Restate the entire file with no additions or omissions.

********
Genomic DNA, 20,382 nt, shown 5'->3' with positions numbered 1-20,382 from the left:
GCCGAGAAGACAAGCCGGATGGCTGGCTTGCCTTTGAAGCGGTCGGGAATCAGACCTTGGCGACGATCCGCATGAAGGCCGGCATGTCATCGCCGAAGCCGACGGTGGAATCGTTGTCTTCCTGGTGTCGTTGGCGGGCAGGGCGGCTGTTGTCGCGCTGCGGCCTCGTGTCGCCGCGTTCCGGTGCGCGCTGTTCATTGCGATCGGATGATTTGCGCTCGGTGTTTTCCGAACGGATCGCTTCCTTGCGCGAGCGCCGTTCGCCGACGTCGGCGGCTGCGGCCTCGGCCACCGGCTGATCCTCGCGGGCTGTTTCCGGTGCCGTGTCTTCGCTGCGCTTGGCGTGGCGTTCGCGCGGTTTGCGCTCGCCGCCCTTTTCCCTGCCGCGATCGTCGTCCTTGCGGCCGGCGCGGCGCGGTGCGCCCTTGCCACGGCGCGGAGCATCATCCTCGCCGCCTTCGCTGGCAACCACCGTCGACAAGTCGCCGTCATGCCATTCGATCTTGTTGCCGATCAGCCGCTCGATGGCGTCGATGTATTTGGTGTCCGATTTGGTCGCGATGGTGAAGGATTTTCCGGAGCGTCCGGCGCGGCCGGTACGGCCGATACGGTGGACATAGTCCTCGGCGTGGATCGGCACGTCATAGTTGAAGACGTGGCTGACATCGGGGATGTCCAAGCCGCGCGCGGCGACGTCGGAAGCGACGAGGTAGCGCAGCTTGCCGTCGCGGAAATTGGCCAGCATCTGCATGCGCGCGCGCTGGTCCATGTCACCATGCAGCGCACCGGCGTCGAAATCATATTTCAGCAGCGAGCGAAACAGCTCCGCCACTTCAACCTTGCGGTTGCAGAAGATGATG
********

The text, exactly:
Genomic DNA, 20,382 nt, shown 5'->3' with positions numbered 1-20,382 from the left:
GCCGAGAAGACAAGCCGGATGGCTGGCTTGCCTTTGAAGCGGTCGGGAATCAGACCTTGGCGACGATCCGCATGAAGGCCGGCATGTCATCGCCGAAGCCGACGGTGGAATCGTTGTCTTCCTGGTGTCGTTGGCGGGCAGGGCGGCTGTTGTCGCGCTGCGGCCTCGTGTCGCCGCGTTCCGGTGCGCGCTGTTCATTGCGATCGGATGATTTGCGCTCGGTGTTTTCCGAACGGATCGCTTCCTTGCGCGAGCGCCGTTCGCCGACGTCGGCGGCTGCGGCCTCGGCCACCGGCTGATCCTCGCGGGCTGTTTCCGGTGCCGTGTCTTCGCTGCGCTTGGCGTGGCGTTCGCGCGGTTTGCGCTCGCCGCCCTTTTCCCTGCCGCGATCGTCGTCCTTGCGGCCGGCGCGGCGCGGTGCGCCCTTGCCACGGCGCGGAGCATCATCCTCGCCGCCTTCGCTGGCAACCACCGTCGACAAGTCGCCGTCATGCCATTCGATCTTGTTGCCGATCAGCCGCTCGATGGCGTCGATGTATTTGGTGTCCGATTTGGTCGCGATGGTGAAGGATTTTCCGGAGCGTCCGGCGCGGCCGGTACGGCCGATACGGTGGACATAGTCCTCGGCGTGGATCGGCACGTCATAGTTGAAGACGTGGCTGACATCGGGGATGTCCAAGCCGCGCGCGGCGACGTCGGAAGCGACGAGGTAGCGCAGCTTGCCGTCGCGGAAATTGGCCAGCATCTGCATGCGCGCGCGCTGGTCCATGTCACCATGCAGCGCACCGGCGTCGAAATCATATTTCAGCAGCGAGCGAAACAGCTCCGCCACTTCAACCTTGCGGTTGCAGAAGATGATG